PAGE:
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Junkie XL - Expanding Limits with Cubase

Tom Holkenborg, better known as Junkie XL, is a very busy man. Besides his successful progressive dance project Junkie XL, Tom is a renowned remixer for top-acts like Britney Spears or Depeche Mode. He is doing scores for Hollywood blockbusters, music for computer games and commercials for international top brands. The name Junkie XL stands for quality electronic music that cross over between different genres. Known as a real junkie when it comes to work, Tom always tried to expand musical limits. From the Pro 24 on Atari about 20 years ago to Cubase SX3 nowadays, Steinberg software always helped him with that.

Hi Tom, nice you finally found the time to talk to us. It's quite hard to reach you. Seems you've been very busy.
That's true. I recently moved from Amsterdam to L.A. to do more substantial work for movies. I did 30-40% of the Catwoman score. I also did new commercial campaigns here like a Cadillac campaign, a worldwide campaign for Heineken and a campaign for the German car brand Opel. Furthermore there have been collaborations with artists, I did one single with Sarah McLaughlin, one single with Britney Spears and a remix for Depeche Mode. So it's been very busy.

So you decided to move to L.A. mainly to be closer to the film industry in Hollywood?
Yes, not only for films, also for commercials and video games. I just did a full on score for a video game of Microsoft which is called Forza and will be released very soon. It's the next generation of racing games and it will be a real big thing. I did a full on score on that which is about 2 hours of music. At the moment it seems that video games and commercials are the new "radio" for electronic music. On the normal radio you barely hear any cool electronic music anymore. You have to go to clubs or find an internet radio station. But in films, commercials and video games there is enough room for electronic music.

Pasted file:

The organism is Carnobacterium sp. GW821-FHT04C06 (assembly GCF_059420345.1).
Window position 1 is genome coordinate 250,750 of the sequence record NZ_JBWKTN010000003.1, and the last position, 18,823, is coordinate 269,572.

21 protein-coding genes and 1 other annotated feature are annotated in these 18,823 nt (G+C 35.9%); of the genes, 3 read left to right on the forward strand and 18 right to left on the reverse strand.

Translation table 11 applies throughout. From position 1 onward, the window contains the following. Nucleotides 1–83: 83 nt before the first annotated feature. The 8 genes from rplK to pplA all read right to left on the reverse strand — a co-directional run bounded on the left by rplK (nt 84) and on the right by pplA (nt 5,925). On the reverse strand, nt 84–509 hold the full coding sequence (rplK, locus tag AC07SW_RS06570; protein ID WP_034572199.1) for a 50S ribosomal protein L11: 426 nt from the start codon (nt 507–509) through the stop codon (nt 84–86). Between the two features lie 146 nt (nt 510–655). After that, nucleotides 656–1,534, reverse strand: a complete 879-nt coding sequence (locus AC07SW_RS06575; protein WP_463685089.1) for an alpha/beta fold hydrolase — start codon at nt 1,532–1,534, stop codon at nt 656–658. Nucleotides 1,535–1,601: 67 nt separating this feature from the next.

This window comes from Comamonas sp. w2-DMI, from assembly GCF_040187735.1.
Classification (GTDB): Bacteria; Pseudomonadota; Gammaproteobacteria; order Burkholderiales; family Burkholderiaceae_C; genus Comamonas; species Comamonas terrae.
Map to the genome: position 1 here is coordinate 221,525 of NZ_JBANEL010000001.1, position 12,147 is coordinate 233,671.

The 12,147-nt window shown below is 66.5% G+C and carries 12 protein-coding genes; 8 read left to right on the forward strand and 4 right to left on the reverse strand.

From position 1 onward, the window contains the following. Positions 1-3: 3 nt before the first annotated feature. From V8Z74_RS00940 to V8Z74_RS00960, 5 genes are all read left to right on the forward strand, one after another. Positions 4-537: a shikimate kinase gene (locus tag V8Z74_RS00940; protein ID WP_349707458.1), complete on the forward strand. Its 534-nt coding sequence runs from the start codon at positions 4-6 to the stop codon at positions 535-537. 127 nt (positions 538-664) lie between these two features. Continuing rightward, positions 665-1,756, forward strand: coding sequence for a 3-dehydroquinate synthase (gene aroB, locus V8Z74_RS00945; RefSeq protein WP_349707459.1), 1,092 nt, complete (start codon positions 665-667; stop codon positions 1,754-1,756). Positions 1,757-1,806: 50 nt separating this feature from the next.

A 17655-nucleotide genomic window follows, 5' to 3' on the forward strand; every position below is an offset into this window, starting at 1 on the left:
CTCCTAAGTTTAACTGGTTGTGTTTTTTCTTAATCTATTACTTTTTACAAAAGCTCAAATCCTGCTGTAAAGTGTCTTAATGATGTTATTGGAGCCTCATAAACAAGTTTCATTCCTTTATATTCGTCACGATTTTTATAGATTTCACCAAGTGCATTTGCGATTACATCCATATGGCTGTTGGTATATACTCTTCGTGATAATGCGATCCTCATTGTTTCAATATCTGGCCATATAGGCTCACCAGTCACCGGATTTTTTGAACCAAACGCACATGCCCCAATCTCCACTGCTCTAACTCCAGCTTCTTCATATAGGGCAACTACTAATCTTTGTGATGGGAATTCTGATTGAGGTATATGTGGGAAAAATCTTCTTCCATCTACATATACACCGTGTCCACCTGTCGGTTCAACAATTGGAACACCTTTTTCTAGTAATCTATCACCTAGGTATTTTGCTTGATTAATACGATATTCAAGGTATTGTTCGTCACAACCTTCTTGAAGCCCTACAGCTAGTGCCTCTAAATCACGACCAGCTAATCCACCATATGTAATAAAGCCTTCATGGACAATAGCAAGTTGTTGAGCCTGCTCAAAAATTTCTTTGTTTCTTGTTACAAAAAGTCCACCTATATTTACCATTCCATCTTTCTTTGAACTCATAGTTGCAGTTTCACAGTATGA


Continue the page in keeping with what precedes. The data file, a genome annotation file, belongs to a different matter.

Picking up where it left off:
That's lots of different projects with different demands. Do you have a main production tool? Or does it depend on the project?
I work with everything that I can get my hands on. I was definitely one of the first guys who started working with Cubase. I remember in 1985/86 when Pro 24 came out, the first program Steinberg ever released, I started to work with that. And I've been working with Cubase ever since. 2000/2001 I got a Pro Tools set next to my Cubase set. And next to that set I got a Logic set as well. But preferably I work in Cubase. Cubase is my main production tool for making sounds.

What do you like about Cubase?
If you look at the last 15 years it was always Cubase that was the most innovative program. It always came up with new things. It came up with the audio sequencer; it came up with ASIO driver and with VST technology. Basically other programs followed that. Programs like Logic or Pro Tools took the graphic design Cubase developed in the early 90s. For me, making music in Cubase is great with all the plug-ins that comes with it and all the instruments that are especially made for it. The MIDI programming in Cubase is really great for me.

What is your working method today? Do you still use a lot of hardware?

In Amsterdam I used to have a big studio with 24-track analog and a lot of outboard gear. All the old synths you can imagine, I had them all. Today I basically sample this stuff and throw them in any of the plug-ins. It really depends on my mood and how I want to work.

How does your live setup look like?
My live-setup today is mainly software based. I used to play live with different gear like the MPC 2000 and racks of hardware samplers but today it's just a laptop and a Yamaha AW4416 digital desk. The desk has 44 channels and the flexibility it gives you is just amazing. I bring all my files with me on the laptop so that I can react flexible to the vibe of the crowd. I play nearly every weekend now, mostly within the US and in South America. It is really cool like that because you can try stuff out and it's all so easy with the new software.

When do you play in Europe again?
I don't know. I might do some festivals in August. But my work is here and it's very difficult when you are in the middle of big production to leave for a couple of months to do a tour. I definitely tour less than I used to do because my priority shifted a little bit more towards film work.

Are there any plans for a new Junkie XL album?